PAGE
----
GSX 2018 kicked off with its first full day devoted to education, featuring sessions on the most pressing priorities and issues for security management professionals.
Attendees had the opportunity to listen to experts share their personal experiences in security, lead deep dives and panels, and gain insights from keynote speaker Fareed Zakaria.
Read below about a few of the sessions that the GSX Daily team attended throughout the day.
A handful of power grid failures—from the 2017 Puerto Rico power crisis to the 2015 attack on Ukraine's power grid to the 1989 Quebec solar storm outage and even a solar storm in 1859—can teach us a lot about why and how a power grid can be breached, and what to prioritize when the lights go out.
AcquSight Managing Director David Winks discussed weaknesses in the electrical grid, emerging threats, and hardening tactics in Monday afternoon's "Preparing a Critical Infrastructure Enterprise for a Cyber-Electromagnetic Pulse Attack" session.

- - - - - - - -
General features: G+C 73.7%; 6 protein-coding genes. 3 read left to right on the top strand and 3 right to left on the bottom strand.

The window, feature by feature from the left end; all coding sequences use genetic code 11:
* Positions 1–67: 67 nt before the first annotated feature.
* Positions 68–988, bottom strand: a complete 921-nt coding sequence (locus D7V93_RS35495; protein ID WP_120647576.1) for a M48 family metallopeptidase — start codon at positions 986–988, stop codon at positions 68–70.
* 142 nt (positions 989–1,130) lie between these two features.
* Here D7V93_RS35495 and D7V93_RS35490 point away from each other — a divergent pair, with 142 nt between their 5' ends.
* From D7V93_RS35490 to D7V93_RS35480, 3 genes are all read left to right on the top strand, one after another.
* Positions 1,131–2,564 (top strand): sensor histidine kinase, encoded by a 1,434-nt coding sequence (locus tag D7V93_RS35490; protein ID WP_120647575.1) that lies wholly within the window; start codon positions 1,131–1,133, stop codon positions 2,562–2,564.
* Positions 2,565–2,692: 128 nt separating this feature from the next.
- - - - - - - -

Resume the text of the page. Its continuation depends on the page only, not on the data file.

Electromagnetic pulses (EMPs) can be naturally occurring—through solar storms—or targeted. Manmade directed energy weapons can be carried in a briefcase or truck and direct energy at a specific target, rendering entire substations or data centers useless.
And high-altitude electromagnetic pulses (HEMPs)—which are caused by the detonation of nuclear devices—could destroy all equipment within a 1,000-mile radius.
Using the electromagnetic spectrum in a combined cyber-physical attack is an emerging threat, Winks said, noting that nation states will use all the weapons at their disposal.
"You'll see an escalating set of activities: a cyberattack then combined physical attack, which would lead to an EMP," Winks said. "It's a lot easier to use a missile if there's nothing to keep them out or shoot them down with."
If an EMP event does occur—whether naturally or by bad actors—Winks described the importance of prioritizing the hardening of other critical infrastructure.
"We want to avoid unplanned mass migration in cities," Winks said. "If there was an EMP event, you'd have 8 million people wanting to leave New York, and what if they had to leave the city on foot? How well will they be received on the other side? A nation-state could just launch this attack and sit back and watch you self-destruct in civil war."
The highest priority, he said, would be restoring water and sewer service. Even if people had no heat, they would be more likely to wait out the event in their homes if they had running water.